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Chris Harper
May 16, 1965 - July 3, 2015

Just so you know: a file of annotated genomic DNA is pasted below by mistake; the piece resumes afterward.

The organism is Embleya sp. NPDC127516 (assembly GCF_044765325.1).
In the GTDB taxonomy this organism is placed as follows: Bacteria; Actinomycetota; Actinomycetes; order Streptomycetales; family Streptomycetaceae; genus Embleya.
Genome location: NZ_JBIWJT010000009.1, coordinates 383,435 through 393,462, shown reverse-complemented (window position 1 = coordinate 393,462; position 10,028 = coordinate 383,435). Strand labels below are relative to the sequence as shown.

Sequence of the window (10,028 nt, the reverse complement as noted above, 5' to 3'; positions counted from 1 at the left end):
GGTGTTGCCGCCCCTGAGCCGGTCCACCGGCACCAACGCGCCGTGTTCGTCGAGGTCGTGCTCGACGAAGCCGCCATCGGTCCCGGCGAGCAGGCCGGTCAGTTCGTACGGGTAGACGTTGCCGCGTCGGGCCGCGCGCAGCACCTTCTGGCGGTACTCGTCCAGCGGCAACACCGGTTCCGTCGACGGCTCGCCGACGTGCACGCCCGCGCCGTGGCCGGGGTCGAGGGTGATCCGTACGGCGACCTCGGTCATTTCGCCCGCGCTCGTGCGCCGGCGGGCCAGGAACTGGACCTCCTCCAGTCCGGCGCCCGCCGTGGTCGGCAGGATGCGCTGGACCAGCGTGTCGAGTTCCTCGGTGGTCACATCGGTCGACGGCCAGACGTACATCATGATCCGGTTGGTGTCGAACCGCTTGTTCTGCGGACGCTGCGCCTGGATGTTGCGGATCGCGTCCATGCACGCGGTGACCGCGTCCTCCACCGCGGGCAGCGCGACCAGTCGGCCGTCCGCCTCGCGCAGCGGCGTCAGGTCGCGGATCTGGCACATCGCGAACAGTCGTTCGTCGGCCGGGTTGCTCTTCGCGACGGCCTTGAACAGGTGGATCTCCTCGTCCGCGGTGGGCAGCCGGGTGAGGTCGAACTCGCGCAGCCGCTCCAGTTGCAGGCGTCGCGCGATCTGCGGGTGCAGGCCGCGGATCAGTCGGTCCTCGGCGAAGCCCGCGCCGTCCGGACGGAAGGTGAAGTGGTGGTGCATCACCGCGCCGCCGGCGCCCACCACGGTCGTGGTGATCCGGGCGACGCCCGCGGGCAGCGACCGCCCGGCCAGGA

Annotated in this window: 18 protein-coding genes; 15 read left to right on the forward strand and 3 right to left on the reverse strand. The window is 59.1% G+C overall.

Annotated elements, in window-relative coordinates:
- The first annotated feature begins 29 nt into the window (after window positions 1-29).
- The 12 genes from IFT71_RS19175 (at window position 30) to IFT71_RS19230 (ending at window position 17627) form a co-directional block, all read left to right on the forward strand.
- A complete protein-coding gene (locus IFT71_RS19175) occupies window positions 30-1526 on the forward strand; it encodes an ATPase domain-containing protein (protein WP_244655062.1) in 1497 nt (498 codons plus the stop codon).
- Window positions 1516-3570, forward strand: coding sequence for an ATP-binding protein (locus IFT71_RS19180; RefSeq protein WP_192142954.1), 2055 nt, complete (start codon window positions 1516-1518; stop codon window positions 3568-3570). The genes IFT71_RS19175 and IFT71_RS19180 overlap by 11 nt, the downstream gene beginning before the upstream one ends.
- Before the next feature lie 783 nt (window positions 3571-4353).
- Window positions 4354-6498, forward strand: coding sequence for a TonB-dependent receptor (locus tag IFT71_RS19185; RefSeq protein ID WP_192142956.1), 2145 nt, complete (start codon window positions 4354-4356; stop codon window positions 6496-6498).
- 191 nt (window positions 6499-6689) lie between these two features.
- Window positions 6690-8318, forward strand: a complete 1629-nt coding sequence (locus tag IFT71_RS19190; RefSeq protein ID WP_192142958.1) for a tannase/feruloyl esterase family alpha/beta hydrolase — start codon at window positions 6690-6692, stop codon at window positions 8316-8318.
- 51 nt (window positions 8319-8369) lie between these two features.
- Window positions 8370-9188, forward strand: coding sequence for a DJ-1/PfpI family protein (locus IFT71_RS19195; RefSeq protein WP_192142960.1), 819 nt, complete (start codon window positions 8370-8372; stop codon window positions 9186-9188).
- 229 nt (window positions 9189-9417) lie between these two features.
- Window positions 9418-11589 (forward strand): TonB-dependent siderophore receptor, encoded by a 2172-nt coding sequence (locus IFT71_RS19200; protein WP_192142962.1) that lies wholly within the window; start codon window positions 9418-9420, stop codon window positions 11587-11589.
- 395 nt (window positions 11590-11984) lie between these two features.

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<div itemprop="description">Chris Harper 16 May 1965 - 3 July 2015 <br /> <br />Chris Harper, a teacher, who loved to relax with long bicycle rides, died Friday, July 3, when his bicycle was struck from behind on Tremaine Road in Milton, by a motorist who police said fled the scene. Chris was 50 and leaves behind a wife and five children, ages 3 to 13. <br /> <br />Halton Regional Police say the driver, a 33-year-old Oakville woman, faces multiple charges, including impaired driving causing death and failure to remain at the scene. <br /> <br />Weepy and confused, Harper&rsquo;s 8-year-old daughter, Lia, had questions Sunday morning. What will we do now on Father&rsquo;s Day? she asked her mom. (They discussed planting a rose bush.) Why didn&rsquo;t the driver see Daddy on his bike? <br /> <br />&ldquo;We talked about how the lady had made a terrible mistake, and sometimes we make mistakes we can fix, like telling a lie,&rdquo; said Chris&rsquo; wife, Melissa, 40. &ldquo;But this was a mistake we cannot fix, and that is just the way it is.&rdquo; <br /> <br />His family has scheduled a 4 p.m. memorial service for Harper on Wednesday, July 8, at Glen Oaks Funeral Home and Cemetery in Oakville. A small reception at the funeral home will follow. <br /> <br />In addition to his wife, an English teacher at Our Lady of Mount Carmel Secondary School in Mississauga, Chris is survived by five children: Luke, 13; Nicole, 12; Lia, 8; Alison, 4; and Joseph, 3; by his mother, Nancy of Burlington; by sisters Susan of Ottawa, and Fay and her husband Ted of Burlington, by brothers Peter and his wife, Jacqui, of Newmarket, and Jon and his wife Joan of Waterdown; and by numerous nieces and nephews. <br /> <br />Chris taught history and economics at Meadowvale Secondary School in Mississauga, where students and teachers over the weekend left hundreds of flowers and messages in his memory. A colleague at the school, and friends of his widow, started two separate online fund drives, to benefit Chris&rsquo; wife and children. <br /> <br />Chris was a devoted dad who would pack the kids in the car for long summer road trips, loved to read, and worked hard to inspire his students. He listened to James Taylor, Roy Orbison, and The Beatles; he loved to barbecue meat on the grill; and he had a taste for dill pickles and expensive cheeses. <br /> <br />He fell in love with bicycling as an undergraduate at Queen&rsquo;s University, where he took three- or four-hour rides to relieve stress. Although his rides became shorter in recent years, he regularly pedaled his bicycle on a route that took him from his home in Oakville through Milton and back. <br /> <br />He was on that route, about 15 minutes from his home, when he was killed on Friday. <br /> <br />Chris left the house at about 8:20 p.m., so he would be home before dusk. His bicycle was equipped with a flashing red light in the rear and a bright white light in front. <br /> <br />Melissa lost track of the time, then realized it was 10 p.m. and Chris had not yet come home. Worried for his safety, she climbed into the family minivan and began tracing his bike route. When she reached Tremaine Road in Milton, a Halton Regional Police cruiser blocked the way. She stopped the van, got out to talk to the police officer, and within half an hour learned her husband was dead. <br /> <br />Chris had gone out without his wallet and identification; police identified him through his wife&rsquo;s cell phone, which he carried in a pouch beneath the bicycle&rsquo;s seat. <br /> <br />Chris was born in May, 1965, at Joseph Brant Hospital in Burlington, Ontario, the youngest of five children of Ed and Nancy Harper. He grew up in Burlington, playing sports, joining the Boy Scouts, and graduating from Lord Elgin High School. His father, Ed Harper, died at age 51 when Chris was 11. <br /> <br />Chris received a Bachelor of Arts degree with honours from Queen&rsquo;s University in 1992, worked for two years as an economic researcher for the Bank of Canada in Ottawa, then decided he wanted something different. He loved economics, but he disliked sitting in an office all day and realized he needed more contact with people. He wanted to become a teacher. <br /> <br />Chris made a lasting impression on dozens of students who posted comments online. Ryan Bignell described him as, &ldquo;a kind and caring goofball of a teacher,&rdquo; adding, &ldquo;We sure did butt heads with each other, but I wouldn&rsquo;t be nearly as passionate about the social sciences if it wasn't for Mr. Harper. He challenged me to do better each and every day.&rdquo; <br /> <br />Chris&rsquo; influence helped one former student choose a career in history. Several credited him with boosting their self-image. <br /> <br />&ldquo;He encouraged me to follow my passion when I was feeling unsure about my future, and I don't think I would be where I am now without that advice,&rdquo; Sarah Lefebvre wrote. &ldquo;He always spoke so fondly of his kids during class, and I'm heartbroken that they have to grow up without him now.&rdquo; <br /> <br />After leaving the Bank of Canada, Chris traveled, worked in bookstores, took college courses, and held other jobs before receiving his Bachelor of Education degree from York University in 2001. <br /> <br />He met his wife in May, 2004, on a date orchestrated by a mutual friend. Melissa had recently moved back to the Toronto area with her two children following the breakup of her first marriage, and although she wasn&rsquo;t looking to start a relationship, Melissa decided it couldn&rsquo;t hurt to make a new friend. <br /> <br />&ldquo;We both had a similar reaction&rdquo; following their first date at The Queen&rsquo;s Head pub in Oakville, Melissa said. &ldquo;Each of us thought the other seemed like a very nice person. But we didn&rsquo;t know if it was going anywhere.&rdquo; <br /> <br />Still, they exchanged emails and went on a second date the following month. This time they fell in love. They married and had three more children. <br /> <br />On Sunday, as she tried to help her children grieve for their father, Melissa gave each of them a piece of paper. &ldquo;I said, &lsquo;You can draw a picture or write him a note. It can be private, and we&rsquo;re going to take it to Daddy and tuck it in his pocket.&rsquo; Things were so sudden. I felt they needed some way to say goodbye and to give him something.&rdquo; <br /> <br />Lia, the 8-year-old daughter who had worried about Father&rsquo;s Day, had a question about the note, too. <br /> <br />&ldquo;Lia asked if this was the last time we would be making a card for Daddy,&rdquo; Melissa said. &ldquo;And I said no, we would make all the cards we wanted. We can read them to him at the cemetery.&rdquo; <br /> <br /> <br /> <br />Please take a moment to sign the online guest book for Chris. <br />A trust fund has been set up for his five children's education and a link to contribute is located at the bottom of this page under the heading Make a Donation. <br /> <br />OR <br /> <br />Please consider donating to the CIBC account that has been set up to help Melissa and her children over the upcoming months. 100% of donations made to this fund will go directly to to the family. <br />Donations can be made in two ways: <br />1. In person at any CIBC branch. You will need to provide the transit #04922 and the account #5475392. <br />2. Online through an e-transer with your own bank. You will need to provide the following information: <br />Name: Melissa Hill <br />Email: <br />Security question: donor's choice (as the answer will be donation) <br />Security answer: donation <br /></div>